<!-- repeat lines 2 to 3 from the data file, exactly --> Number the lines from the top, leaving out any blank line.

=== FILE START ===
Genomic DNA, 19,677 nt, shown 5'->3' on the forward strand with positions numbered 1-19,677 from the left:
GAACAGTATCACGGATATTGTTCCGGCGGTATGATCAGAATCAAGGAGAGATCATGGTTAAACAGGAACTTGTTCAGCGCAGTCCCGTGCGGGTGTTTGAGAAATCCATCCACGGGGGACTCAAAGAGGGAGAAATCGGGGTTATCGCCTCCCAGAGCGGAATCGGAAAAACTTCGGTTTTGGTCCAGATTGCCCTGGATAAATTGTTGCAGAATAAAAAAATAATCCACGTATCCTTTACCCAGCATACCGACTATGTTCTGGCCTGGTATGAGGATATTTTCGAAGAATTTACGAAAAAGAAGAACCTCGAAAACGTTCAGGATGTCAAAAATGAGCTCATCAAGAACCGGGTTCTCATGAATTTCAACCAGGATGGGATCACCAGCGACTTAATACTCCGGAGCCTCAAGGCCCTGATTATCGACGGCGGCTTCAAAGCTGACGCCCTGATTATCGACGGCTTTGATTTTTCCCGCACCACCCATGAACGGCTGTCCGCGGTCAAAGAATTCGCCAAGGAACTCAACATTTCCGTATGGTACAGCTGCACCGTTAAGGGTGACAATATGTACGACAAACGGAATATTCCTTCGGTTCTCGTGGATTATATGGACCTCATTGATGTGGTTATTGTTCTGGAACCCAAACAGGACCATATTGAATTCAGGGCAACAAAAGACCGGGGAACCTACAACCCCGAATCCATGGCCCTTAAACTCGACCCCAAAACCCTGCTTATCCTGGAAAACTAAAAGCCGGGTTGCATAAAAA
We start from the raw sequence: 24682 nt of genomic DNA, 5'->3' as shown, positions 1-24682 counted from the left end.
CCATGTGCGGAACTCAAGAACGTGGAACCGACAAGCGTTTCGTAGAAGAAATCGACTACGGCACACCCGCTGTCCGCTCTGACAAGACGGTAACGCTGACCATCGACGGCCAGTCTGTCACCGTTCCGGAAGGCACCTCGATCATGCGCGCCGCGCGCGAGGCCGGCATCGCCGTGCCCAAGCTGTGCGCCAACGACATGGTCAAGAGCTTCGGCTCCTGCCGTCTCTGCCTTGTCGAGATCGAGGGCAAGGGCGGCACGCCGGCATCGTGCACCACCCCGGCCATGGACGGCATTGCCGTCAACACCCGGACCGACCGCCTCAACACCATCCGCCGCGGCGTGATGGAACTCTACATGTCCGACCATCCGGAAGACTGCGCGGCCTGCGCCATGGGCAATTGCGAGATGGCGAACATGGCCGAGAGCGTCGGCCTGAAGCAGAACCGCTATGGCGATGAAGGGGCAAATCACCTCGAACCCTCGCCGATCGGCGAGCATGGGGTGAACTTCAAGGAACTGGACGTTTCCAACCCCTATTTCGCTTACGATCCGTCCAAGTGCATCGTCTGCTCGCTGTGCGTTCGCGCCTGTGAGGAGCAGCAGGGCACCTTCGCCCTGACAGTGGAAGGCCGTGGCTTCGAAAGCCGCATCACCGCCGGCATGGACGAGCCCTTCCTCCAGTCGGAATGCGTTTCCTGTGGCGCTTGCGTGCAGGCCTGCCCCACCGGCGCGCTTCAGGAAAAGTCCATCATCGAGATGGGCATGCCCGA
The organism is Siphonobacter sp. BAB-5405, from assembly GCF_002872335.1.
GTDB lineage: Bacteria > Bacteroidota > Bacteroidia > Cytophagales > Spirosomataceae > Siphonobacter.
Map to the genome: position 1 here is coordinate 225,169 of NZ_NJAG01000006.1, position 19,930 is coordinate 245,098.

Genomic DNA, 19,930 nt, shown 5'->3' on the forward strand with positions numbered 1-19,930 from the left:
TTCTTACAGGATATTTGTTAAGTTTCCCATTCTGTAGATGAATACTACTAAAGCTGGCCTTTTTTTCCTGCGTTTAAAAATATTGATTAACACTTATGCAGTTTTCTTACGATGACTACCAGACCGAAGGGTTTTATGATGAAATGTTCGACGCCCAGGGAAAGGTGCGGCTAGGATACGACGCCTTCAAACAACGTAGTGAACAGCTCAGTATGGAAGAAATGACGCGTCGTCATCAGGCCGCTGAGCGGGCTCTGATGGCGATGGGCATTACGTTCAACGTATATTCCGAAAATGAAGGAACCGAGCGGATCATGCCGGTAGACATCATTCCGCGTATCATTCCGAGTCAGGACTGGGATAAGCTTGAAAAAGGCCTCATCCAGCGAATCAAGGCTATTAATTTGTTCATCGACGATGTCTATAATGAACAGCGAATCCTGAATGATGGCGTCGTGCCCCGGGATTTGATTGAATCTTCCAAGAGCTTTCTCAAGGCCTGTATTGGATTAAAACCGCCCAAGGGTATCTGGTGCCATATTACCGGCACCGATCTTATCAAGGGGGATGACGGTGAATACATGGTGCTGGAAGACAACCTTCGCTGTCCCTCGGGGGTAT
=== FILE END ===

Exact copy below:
GAACAGTATCACGGATATTGTTCCGGCGGTATGATCAGAATCAAGGAGAGATCATGGTTAAACAGGAACTTGTTCAGCGCAGTCCCGTGCGGGTGTTTGAGAAATCCATCCACGGGGGACTCAAAGAGGGAGAAATCGGGGTTATCGCCTCCCAGAGCGGAATCGGAAAAACTTCGGTTTTGGTCCAGATTGCCCTGGATAAATTGTTGCAGAATAAAAAAATAATCCACGTATCCTTTACCCAGCATACCGACTATGTTCTGGCCTGGTATGAGGATATTTTCGAAGAATTTACGAAAAAGAAGAACCTCGAAAACGTTCAGGATGTCAAAAATGAGCTCATCAAGAACCGGGTTCTCATGAATTTCAACCAGGATGGGATCACCAGCGACTTAATACTCCGGAGCCTCAAGGCCCTGATTATCGACGGCGGCTTCAAAGCTGACGCCCTGATTATCGACGGCTTTGATTTTTCCCGCACCACCCATGAACGGCTGTCCGCGGTCAAAGAATTCGCCAAGGAACTCAACATTTCCGTATGGTACAGCTGCACCGTTAAGGGTGACAATATGTACGACAAACGGAATATTCCTTCGGTTCTCGTGGATTATATGGACCTCATTGATGTGGTTATTGTTCTGGAACCCAAACAGGACCATATTGAATTCAGGGCAACAAAAGACCGGGGAACCTACAACCCCGAATCCATGGCCCTTAAACTCGACCCCAAAACCCTGCTTATCCTGGAAAACTAAAAGCCGGGTTGCATAAAAA
We start from the raw sequence: 24682 nt of genomic DNA, 5'->3' as shown, positions 1-24682 counted from the left end.